What’s Going on With Russia’s Art?

Russia’s artistic scene isn’t the best known one in the world, despite having nurtured some ferocious talents down the centuries and into the modern day. It’s perceived as a literary country, home of Dostoyevsky, Chekhov, Bulgakov and Tolstoy, but it also has a strong tradition of visual artists that have served to inspire contemporary Russian artists into the 21st Century.

Today we’re taking a look at some examples to give you an overview of what’s happening with Russia’s art.

The Father of Russia’s Art Scene

We’re going to start at the top, with Zurab Tsereteli. Starting his career with a series of bold, excitingly monumental bus shelters across Abkhazia in the 1960s, Tsereteli has continued to work on large projects. Often these have been gifted internationally to help to foster artistic, and even quasi-diplomatic relationships. Break the Wall of Distrust was gifted to the City of London in the UK in 1990, only a year before the fall of the Berlin Wall. It is still on display on Cannon Street, and well worth a visit, whether you live and work in London or are only in the capital for the day!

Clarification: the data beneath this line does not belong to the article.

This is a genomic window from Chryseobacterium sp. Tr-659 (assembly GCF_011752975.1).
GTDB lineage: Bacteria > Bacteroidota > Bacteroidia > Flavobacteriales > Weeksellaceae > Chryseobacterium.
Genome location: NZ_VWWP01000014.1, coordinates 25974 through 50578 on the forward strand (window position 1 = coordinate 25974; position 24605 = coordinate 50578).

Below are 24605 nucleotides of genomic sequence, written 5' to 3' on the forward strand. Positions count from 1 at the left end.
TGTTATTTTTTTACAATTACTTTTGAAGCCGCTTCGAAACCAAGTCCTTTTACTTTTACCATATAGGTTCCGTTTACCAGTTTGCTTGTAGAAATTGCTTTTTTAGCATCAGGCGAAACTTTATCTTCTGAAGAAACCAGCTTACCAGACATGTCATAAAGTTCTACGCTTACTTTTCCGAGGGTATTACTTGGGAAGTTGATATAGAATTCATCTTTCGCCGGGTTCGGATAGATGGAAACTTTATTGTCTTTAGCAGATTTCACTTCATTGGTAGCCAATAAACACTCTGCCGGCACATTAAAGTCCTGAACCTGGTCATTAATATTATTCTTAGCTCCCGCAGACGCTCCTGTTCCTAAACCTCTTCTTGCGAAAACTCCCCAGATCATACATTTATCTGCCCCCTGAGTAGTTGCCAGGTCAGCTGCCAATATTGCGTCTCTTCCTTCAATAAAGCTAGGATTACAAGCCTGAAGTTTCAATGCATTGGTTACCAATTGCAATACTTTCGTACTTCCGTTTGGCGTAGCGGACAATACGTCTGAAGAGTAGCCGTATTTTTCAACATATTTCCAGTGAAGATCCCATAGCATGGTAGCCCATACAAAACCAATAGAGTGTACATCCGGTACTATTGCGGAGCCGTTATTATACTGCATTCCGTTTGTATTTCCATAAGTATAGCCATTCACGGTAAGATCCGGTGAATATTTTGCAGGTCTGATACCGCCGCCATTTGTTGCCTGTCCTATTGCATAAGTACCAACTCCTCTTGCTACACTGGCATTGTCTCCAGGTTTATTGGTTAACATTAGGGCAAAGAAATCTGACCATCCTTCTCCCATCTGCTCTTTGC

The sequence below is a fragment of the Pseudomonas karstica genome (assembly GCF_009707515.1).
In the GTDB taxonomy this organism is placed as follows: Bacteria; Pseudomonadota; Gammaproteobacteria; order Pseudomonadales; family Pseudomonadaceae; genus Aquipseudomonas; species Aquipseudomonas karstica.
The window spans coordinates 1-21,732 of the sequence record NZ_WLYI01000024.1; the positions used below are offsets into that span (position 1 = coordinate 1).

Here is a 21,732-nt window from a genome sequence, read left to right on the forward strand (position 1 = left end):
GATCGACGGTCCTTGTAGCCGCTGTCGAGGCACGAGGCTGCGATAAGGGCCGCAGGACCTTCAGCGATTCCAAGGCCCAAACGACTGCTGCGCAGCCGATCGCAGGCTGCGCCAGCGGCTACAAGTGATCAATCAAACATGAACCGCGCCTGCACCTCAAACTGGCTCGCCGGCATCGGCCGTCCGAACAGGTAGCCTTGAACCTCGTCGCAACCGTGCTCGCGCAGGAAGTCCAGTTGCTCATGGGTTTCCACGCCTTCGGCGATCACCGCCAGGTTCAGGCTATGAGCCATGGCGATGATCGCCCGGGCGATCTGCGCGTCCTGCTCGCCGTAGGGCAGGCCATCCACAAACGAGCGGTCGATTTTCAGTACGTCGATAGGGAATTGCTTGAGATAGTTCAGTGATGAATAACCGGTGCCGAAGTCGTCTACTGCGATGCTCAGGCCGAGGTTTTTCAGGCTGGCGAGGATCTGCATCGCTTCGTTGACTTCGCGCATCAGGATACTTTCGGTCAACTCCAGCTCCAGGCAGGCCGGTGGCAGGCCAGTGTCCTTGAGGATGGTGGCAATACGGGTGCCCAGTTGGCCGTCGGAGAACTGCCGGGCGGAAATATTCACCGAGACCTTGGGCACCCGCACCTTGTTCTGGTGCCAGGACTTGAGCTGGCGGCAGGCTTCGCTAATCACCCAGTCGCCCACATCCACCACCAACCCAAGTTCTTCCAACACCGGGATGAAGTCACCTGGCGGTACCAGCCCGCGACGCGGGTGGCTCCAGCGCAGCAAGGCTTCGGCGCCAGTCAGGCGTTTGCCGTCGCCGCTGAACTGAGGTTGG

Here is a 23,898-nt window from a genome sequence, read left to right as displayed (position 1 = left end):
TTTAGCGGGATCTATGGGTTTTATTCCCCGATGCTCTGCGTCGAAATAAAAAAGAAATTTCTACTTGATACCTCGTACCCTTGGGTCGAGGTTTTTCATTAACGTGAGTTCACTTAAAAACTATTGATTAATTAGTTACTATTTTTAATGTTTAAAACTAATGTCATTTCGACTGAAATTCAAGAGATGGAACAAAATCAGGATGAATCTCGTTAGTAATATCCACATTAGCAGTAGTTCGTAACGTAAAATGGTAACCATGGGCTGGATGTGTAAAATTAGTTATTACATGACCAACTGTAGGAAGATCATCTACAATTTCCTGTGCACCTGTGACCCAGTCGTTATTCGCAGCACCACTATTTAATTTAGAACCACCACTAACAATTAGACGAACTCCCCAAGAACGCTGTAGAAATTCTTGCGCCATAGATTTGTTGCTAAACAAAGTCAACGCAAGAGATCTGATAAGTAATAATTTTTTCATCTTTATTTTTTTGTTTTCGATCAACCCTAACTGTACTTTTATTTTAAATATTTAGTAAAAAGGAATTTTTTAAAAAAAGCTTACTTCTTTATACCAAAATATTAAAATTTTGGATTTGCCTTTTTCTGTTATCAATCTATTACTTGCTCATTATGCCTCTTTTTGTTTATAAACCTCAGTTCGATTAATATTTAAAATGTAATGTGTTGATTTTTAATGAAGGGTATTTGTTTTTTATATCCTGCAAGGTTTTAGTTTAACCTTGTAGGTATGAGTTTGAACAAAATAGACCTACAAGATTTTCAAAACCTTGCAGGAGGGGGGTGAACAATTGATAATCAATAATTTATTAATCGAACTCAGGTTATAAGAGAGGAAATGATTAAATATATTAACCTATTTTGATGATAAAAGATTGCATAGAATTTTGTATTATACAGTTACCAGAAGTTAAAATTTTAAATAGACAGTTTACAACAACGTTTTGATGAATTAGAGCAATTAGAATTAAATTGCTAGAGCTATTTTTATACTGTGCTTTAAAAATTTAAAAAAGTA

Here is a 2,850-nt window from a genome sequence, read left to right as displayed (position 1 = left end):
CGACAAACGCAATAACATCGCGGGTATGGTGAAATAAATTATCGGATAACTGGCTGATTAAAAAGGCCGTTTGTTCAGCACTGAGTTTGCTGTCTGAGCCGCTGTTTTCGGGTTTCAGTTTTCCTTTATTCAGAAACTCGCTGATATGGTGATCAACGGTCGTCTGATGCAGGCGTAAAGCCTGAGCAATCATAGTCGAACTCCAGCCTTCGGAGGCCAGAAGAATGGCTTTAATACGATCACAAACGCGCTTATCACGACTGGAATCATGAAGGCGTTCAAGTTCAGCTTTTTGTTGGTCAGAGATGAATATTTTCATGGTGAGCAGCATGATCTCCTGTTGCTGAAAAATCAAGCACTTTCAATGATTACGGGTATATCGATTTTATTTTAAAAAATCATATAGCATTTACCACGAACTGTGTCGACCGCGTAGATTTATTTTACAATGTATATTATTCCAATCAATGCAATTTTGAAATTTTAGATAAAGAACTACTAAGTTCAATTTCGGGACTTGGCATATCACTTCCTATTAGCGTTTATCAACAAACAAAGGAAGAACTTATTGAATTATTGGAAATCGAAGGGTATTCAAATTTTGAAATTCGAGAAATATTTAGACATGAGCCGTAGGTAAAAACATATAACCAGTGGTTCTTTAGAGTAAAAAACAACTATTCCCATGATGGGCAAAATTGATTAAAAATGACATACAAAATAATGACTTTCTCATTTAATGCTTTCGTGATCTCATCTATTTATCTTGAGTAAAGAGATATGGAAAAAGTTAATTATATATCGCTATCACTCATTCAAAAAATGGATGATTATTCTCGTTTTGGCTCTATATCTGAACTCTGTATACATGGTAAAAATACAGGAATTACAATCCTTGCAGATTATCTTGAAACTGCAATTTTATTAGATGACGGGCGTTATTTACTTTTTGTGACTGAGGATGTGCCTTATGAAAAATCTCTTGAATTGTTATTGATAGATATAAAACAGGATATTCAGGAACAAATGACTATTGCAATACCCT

Now in his 80s Tsereteli serves as a UNESCO ambassador, continuing to use art to build diplomatic links, and also works as the President of Russia’s Academy of Arts, overseeing curriculums and students, and helping to shape future generations of Russian artists.


Recently honoured with a full retrospective at Tate Modern, Natalia Goncharova is one of the most significant unsung heroes of Russia’s art history.

Not confined by any one style (critics dubbed her style “everythingism”), she painted, designed clothes for fashion and also worked in the theatre designing sets and costumes.  In 1913 there was a retrospective of her career to date at the Mikhailova Art Salon in Moscow. It featured more than 800 works, a remarkable amount of sheer volume for a 32 year old artist – but the level of her talent was evident. Critical reaction mixed: no one could deny her skill as an artist, but attempts to pigeonhole her into one movement or another lead to spats that divided the critical establishment.

She went on to work with some of the cultural giants of the day, designing the productions of both Diaghilev and Stravinksy. She also challenged religious orthodoxy, entering the traditionally male arena of icon painting.

Her constant push for new work, new styles and new expertise continues to inspire artists not merely in Russia but around the world.

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